Health information technology (IT) adoption, it is argued, will dramatically improve patient care. We study the impact of hospital IT adoption on patient outcomes focusing on the roles of technological and organizational complements in affecting IT's value and explore underlying mechanisms through which IT facilitates the coordination of labor inputs. We link detailed hospital discharge data on all Medicare fee-for-service admissions from 2002-2007 to detailed hospital-level IT adoption information. We employ a difference-in-differences strategy to identify the parameters of interest. For all IT sensitive conditions we find that health IT adoption reduces mortality for the most complex patients but does not affect outcomes for the median patient. This implies that the benefits from IT adop...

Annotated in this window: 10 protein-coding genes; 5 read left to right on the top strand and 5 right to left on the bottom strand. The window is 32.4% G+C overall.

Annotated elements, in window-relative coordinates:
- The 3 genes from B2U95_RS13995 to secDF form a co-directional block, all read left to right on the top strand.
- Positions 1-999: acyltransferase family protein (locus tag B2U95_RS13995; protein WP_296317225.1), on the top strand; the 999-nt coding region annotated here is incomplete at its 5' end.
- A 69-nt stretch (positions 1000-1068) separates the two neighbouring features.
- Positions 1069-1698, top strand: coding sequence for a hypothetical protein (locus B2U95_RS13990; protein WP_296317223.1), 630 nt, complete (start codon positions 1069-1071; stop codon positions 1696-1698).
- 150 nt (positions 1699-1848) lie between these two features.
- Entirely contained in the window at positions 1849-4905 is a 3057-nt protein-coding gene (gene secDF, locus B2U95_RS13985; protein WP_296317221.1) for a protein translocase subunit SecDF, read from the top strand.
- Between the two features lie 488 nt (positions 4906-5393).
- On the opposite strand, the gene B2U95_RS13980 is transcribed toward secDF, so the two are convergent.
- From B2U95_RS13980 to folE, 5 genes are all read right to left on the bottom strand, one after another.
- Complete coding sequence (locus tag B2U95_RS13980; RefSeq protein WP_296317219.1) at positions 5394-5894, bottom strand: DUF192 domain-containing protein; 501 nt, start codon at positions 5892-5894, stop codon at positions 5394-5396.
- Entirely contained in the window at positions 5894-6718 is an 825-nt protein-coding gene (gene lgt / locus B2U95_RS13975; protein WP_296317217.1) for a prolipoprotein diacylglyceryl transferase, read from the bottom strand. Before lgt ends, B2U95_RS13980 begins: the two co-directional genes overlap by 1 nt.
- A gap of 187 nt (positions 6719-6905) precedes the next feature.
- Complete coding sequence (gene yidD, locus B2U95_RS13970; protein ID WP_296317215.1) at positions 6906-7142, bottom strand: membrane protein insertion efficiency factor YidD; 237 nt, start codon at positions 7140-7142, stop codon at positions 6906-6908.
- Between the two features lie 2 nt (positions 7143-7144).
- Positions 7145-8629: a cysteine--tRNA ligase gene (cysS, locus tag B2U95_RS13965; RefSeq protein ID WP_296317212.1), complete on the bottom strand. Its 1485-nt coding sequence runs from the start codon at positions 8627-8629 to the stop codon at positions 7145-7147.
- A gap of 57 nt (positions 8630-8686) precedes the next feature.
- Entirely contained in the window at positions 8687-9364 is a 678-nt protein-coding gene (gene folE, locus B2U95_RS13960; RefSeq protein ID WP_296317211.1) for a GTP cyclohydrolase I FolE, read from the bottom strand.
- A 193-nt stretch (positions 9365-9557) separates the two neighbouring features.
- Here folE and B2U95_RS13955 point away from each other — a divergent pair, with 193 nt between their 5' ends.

Technology change is modeled as the result of decisions of individuals and groups of individuals to adopt more advanced technologies. The structure is calibrated to the U.S. and postwar Japan growth experiences. Using this calibrated structure we explore how large the disparity in the effective tax rates on the returns to adopting technologies must be to account for the huge observed disparity in per capita income across countries. We find that this disparity is not implausibly large.
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